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Article: A school-based sleep education program for adolescents: a cluster randomized trial

TitleA school-based sleep education program for adolescents: a cluster randomized trial
Authors
KeywordsBehavior
Clustered RCT
School-based sleep education
Sleep knowledge
Sleep practice
Issue Date2015
PublisherAmerican Academy of Pediatrics. The Journal's web site is located at http://pediatrics.aappublications.org/
Citation
Pediatrics, 2015, v. 135 n. 3, p. e635-e643 How to Cite?
AbstractOBJECTIVES: To evaluate the effectiveness of a multilevel and multimodal school-based education program. METHODS: A cluster randomized controlled trial with 14 secondary schools in Hong Kong and a total of 3713 students (intervention: 1545 vs control: 2168; 40.2% boys; mean age ± SD: 14.72 ± 1.53 years) were included in the final analysis. The intervention included a town hall seminar, small class workshops, a slogan competition, a brochure, and an educational Web site. Their parents and teachers were offered sleep education seminars. The control schools did not receive any sleep program. Data were collected before and 5 weeks after the intervention. RESULTS: The students in the intervention group had significantly improved sleep knowledge compared with the control group (mean difference: 3.64 [95% confidence interval (CI): 3.21 to 4.07]; Cohen’s d = 0.51) as measured by using a sleep knowledge questionnaire. Weekday sleep duration was reduced in both groups, and the significant difference in weekday sleep duration was lost in the intention-to-treat analysis (mean difference: 0:01 [95% CI: –0:00 to 0:04]). In addition, the intervention group had a lower incidence of consuming caffeine-containing energy drinks (adjusted odds ratio: 0.46 [95% CI: 0.22 to 0.99]) and had better behavioral (mean difference: –0.56 [95% CI: –1.02 to –0.10]; Cohen’s d = 0.13) and mental health (mean difference: –0.30 [95% CI: –0.15 to –0.46]; Cohen’s d = 0.11) outcomes. CONCLUSIONS: A school-based sleep education program was effective in enhancing sleep knowledge and improving behavioral and mental health, but it had no significant impact on sleep duration or pattern among adolescents.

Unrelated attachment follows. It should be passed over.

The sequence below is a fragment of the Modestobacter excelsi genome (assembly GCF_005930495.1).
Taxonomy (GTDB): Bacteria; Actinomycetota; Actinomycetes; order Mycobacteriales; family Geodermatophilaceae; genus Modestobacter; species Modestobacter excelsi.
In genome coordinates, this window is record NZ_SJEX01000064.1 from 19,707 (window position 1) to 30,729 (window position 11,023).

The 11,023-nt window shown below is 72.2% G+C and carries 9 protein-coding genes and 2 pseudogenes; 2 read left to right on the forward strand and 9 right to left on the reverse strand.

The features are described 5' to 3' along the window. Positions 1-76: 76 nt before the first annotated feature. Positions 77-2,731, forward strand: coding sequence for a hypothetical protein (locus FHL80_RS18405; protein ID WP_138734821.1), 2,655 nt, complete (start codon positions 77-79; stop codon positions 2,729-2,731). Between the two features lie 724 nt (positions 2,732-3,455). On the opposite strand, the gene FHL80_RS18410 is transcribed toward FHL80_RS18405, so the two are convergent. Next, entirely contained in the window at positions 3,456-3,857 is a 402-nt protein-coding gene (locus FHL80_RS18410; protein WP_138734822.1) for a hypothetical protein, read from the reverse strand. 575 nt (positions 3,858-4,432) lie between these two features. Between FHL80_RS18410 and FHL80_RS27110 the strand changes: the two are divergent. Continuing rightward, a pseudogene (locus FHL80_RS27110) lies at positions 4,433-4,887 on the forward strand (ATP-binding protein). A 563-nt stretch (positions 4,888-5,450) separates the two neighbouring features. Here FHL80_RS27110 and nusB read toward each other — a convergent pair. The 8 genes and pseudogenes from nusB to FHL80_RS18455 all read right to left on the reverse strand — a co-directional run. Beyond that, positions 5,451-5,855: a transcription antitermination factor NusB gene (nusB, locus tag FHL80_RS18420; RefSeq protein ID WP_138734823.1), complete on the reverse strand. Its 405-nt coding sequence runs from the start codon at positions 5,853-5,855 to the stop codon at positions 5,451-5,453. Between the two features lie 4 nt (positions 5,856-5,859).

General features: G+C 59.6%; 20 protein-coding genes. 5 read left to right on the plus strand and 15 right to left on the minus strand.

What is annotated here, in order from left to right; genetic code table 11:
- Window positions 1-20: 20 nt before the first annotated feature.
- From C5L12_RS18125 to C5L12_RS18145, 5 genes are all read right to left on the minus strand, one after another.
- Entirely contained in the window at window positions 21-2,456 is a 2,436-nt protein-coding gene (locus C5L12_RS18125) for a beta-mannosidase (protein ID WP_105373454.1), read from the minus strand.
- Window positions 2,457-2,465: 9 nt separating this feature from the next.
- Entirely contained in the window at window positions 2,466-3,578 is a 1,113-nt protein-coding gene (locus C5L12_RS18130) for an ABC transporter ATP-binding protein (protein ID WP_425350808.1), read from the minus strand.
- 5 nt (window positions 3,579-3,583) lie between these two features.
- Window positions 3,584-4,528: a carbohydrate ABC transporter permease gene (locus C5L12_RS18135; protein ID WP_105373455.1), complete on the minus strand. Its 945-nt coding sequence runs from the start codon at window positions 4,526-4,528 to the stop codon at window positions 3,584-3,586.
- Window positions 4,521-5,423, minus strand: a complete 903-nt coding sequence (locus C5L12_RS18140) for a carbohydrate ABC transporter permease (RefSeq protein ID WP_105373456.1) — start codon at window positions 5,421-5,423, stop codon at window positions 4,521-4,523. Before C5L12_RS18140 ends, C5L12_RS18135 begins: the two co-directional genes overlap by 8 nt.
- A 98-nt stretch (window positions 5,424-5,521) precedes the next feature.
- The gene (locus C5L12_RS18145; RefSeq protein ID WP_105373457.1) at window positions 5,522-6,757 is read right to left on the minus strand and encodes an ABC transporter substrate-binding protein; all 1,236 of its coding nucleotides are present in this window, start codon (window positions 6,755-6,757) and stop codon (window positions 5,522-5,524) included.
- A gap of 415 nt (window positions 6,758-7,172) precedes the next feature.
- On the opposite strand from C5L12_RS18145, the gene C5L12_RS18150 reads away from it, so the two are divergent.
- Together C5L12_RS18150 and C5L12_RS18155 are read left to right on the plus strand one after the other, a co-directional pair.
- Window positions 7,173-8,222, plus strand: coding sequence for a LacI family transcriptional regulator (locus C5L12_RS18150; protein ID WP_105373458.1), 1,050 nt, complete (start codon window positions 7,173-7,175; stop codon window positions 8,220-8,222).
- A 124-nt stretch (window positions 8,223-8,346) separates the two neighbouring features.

Persistent Identifierhttp://hdl.handle.net/10722/225929
ISSN
2015 Impact Factor: 5.196
2015 SCImago Journal Rankings: 3.226

 

DC FieldValueLanguage
dc.contributor.authorWing, YK-
dc.contributor.authorChan, NY-
dc.contributor.authorMan Yu, MW-
dc.contributor.authorLam, SP-
dc.contributor.authorZhang, J-
dc.contributor.authorLi, X-
dc.contributor.authorKong, AP-
dc.contributor.authorLi, AM-
dc.date.accessioned2016-05-25T08:08:46Z-
dc.date.available2016-05-25T08:08:46Z-
dc.date.issued2015-
dc.identifier.citationPediatrics, 2015, v. 135 n. 3, p. e635-e643-
dc.identifier.issn0031-4005-
dc.identifier.urihttp://hdl.handle.net/10722/225929-
dc.description.abstractOBJECTIVES: To evaluate the effectiveness of a multilevel and multimodal school-based education program. METHODS: A cluster randomized controlled trial with 14 secondary schools in Hong Kong and a total of 3713 students (intervention: 1545 vs control: 2168; 40.2% boys; mean age ± SD: 14.72 ± 1.53 years) were included in the final analysis. The intervention included a town hall seminar, small class workshops, a slogan competition, a brochure, and an educational Web site. Their parents and teachers were offered sleep education seminars. The control schools did not receive any sleep program. Data were collected before and 5 weeks after the intervention. RESULTS: The students in the intervention group had significantly improved sleep knowledge compared with the control group (mean difference: 3.64 [95% confidence interval (CI): 3.21 to 4.07]; Cohen’s d = 0.51) as measured by using a sleep knowledge questionnaire. Weekday sleep duration was reduced in both groups, and the significant difference in weekday sleep duration was lost in the intention-to-treat analysis (mean difference: 0:01 [95% CI: –0:00 to 0:04]). In addition, the intervention group had a lower incidence of consuming caffeine-containing energy drinks (adjusted odds ratio: 0.46 [95% CI: 0.22 to 0.99]) and had better behavioral (mean difference: –0.56 [95% CI: –1.02 to –0.10]; Cohen’s d = 0.13) and mental health (mean difference: –0.30 [95% CI: –0.15 to –0.46]; Cohen’s d = 0.11) outcomes. CONCLUSIONS: A school-based sleep education program was effective in enhancing sleep knowledge and improving behavioral and mental health, but it had no significant impact on sleep duration or pattern among adolescents.-
dc.languageeng-
dc.publisherAmerican Academy of Pediatrics. The Journal's web site is located at http://pediatrics.aappublications.org/-
dc.relation.ispartofPediatrics-
dc.subjectBehavior-
dc.subjectClustered RCT-
dc.subjectSchool-based sleep education-
dc.subjectSleep knowledge-
dc.subjectSleep practice-
dc.titleA school-based sleep education program for adolescents: a cluster randomized trial-
dc.typeArticle-
dc.identifier.emailLi, X: beshirley@gmail.com-
dc.identifier.authorityLi, X=rp02114-
dc.description.naturelink_to_subscribed_fulltext-
dc.identifier.doi10.1542/peds.2014-2419-
dc.identifier.pmid25687152-
dc.identifier.volume135-
dc.identifier.issue3-
dc.identifier.spagee635-
dc.identifier.epagee643-
dc.publisher.placeUnited States-

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